"The Ocean is the Ultimate Solution" is also driven by Bozzio's drums, but Patrick O'Hearn is brought in to add an explosive dynamic to the bass. These three present an instrumental orgy with sonic climaxes happening all over the place, leaving you to either clean up or sleep in the wet spot afterward. Bozzio shuffles along, conducting percussive experiments with bonus snare work and a flashy kick drum pattern in 5/8 that resolves the chaos from time to time. For the first half of the song, Frank's comping and strumming only ceases momentarily to let O'Hearn bust out some super fancy bass riffage. The liners only credit him with bass, but it sounds like an acoustic double bass and brings Mingus to mind. After O'Hearn's explosions, Zappa gains a partner in another double guitar track, and adds an extensive solo throughout the second half of the song. With a few changes in pace and energy, this song ebbs and flows all the way to the disc's delta, where it quietly fades out, leaving resonance in your head and your hand reaching toward the play button to repeat the whole thing again.
I may be biased toward his instrumental compositions, but I wouldn't hesitate to call these two of my favorite Zappa songs ever.
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Frank Zappa - Baby Snakes - 320 CBR

Beginning with an introduction from future Zappa backing guitarist Warren Cuccurullo about his New York shows, it breaks into a ripping version of Baby Snakes (which is essentially the same version from Sheik Yerbouti). Titties 'N Beer has always been a favorite of mine mainly because I love the vocal improvs between Zappa and Bozzio. This version is quite nice, but there are versions of it available. Special credit goes to Adrian Belew who would wear a dress during this part and perform the "female" vocal. I'm quite fond of the version of The Black Page #2, the synthesizers are quite lush and they make up for the missing horns quite well. Visually during this piece they are having a dance contest (which brings some great humor while watching it).Jones Crusher was never a terribly great track even on Sheik Yerbouti, but I like this one. Belew's vocal is dynamic and Zappa's guitar work is great. Disco Boy might be the only song on this album that I like better than the original version. The original was too guitar driven, and this one has the perfect mix of guitar and great keyboards from Peter Wolf and Tommy Mars. Ed Mann is also a treat on this song. Dinah-Moe-Humm gets a nice sped up version and Zappa really rips through it vocally. The final piece on this album is Punky's Whips, which is one of my all time favorite Zappa songs. This version has no real differences from the other versions of it, except Don Pardo doesn't give the great introduction, and the horns are missing. But other than that, this is a ripping version that has a great Zappa solo at the end.In the end, this is a nice audio collection, but on the whole the original versions of these songs are better, there are a few exceptions of course (Disco Boy). The other thing is he had a lot better songs to put on here. Where's the Camarillo Brillo/Muffin Man medley, San Bern'dino, Black Napkins, or City of Tiny Lites? Other than that, this is a nice collection that is fun and there's a lot of humor here. Good, but not essential.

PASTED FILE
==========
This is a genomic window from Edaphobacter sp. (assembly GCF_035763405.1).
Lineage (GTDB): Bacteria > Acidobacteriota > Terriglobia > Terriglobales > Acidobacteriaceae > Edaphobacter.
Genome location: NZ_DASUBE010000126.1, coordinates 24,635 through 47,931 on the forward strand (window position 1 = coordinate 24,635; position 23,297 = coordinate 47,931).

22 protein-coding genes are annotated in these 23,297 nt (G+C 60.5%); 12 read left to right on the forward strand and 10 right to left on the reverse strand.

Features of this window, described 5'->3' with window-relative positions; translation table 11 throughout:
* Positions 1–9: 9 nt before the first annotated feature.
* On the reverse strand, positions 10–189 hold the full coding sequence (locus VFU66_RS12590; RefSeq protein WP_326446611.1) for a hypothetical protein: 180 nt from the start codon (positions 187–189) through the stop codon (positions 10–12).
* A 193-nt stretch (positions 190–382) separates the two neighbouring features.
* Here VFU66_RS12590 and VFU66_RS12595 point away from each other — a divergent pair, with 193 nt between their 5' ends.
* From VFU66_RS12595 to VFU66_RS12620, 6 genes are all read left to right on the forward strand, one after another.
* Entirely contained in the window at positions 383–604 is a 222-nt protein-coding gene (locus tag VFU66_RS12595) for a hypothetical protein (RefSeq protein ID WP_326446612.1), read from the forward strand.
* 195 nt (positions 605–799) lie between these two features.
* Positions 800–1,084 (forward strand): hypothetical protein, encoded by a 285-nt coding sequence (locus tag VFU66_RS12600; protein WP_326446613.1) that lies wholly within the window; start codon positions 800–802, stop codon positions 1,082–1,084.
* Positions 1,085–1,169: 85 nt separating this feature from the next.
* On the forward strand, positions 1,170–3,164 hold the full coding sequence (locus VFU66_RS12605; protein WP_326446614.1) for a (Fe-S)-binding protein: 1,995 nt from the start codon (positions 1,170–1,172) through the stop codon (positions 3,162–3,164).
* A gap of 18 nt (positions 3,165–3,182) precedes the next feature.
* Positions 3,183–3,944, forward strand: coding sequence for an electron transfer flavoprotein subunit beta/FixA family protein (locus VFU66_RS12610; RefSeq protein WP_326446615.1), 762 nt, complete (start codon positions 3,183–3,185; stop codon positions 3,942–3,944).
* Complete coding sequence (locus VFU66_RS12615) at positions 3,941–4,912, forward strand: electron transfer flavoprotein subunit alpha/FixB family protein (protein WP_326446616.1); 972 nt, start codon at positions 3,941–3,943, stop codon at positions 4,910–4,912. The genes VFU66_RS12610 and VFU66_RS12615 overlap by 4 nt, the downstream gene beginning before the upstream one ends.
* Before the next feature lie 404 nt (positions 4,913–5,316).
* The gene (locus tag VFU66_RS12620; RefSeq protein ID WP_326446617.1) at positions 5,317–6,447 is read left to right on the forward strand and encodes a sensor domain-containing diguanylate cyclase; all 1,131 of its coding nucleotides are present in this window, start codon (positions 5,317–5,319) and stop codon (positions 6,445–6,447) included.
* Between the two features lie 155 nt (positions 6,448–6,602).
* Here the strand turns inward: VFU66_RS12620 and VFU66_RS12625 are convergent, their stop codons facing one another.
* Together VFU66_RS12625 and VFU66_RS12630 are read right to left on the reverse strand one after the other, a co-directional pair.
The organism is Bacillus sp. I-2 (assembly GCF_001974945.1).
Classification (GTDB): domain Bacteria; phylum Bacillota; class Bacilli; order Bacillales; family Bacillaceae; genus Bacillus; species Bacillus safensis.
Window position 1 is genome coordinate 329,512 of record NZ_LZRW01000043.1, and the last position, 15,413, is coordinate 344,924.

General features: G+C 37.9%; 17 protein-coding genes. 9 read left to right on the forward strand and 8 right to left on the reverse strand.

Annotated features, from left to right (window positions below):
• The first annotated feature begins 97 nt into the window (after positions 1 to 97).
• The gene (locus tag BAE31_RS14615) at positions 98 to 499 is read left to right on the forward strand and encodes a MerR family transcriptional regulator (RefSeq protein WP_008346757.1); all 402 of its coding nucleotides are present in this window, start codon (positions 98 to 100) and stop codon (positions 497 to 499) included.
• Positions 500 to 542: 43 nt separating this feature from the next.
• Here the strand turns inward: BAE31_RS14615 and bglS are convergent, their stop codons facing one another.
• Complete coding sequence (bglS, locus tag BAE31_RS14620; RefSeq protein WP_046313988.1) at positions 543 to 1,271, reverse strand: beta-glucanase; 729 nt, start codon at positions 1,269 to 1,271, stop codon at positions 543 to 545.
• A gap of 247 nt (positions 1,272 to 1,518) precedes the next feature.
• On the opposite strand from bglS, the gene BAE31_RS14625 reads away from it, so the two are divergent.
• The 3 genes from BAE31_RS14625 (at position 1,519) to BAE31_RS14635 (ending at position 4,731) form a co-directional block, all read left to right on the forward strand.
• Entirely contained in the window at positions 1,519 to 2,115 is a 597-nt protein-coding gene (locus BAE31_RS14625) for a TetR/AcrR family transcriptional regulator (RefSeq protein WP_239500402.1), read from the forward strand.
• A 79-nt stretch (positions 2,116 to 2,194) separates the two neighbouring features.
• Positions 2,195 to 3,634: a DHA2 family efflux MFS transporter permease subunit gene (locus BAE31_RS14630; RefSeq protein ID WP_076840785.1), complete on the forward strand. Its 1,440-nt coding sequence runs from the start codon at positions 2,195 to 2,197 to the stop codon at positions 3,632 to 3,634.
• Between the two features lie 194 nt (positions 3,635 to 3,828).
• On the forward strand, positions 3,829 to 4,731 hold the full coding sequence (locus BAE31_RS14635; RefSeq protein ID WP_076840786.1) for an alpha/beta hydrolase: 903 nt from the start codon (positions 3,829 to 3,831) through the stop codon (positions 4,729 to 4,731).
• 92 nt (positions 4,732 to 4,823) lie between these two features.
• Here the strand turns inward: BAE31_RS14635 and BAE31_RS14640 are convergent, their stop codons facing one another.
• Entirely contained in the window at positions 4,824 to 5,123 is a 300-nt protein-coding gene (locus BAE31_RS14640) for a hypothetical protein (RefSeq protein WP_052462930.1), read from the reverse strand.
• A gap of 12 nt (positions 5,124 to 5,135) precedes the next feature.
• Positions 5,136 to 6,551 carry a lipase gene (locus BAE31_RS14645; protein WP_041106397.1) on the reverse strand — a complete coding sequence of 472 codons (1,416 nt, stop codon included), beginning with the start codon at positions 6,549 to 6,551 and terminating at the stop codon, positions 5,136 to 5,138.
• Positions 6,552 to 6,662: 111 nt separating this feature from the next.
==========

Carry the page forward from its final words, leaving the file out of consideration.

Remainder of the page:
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Frank Zappa - Ship Arriving Too Late To Save A Drowning Witch - 320 CBR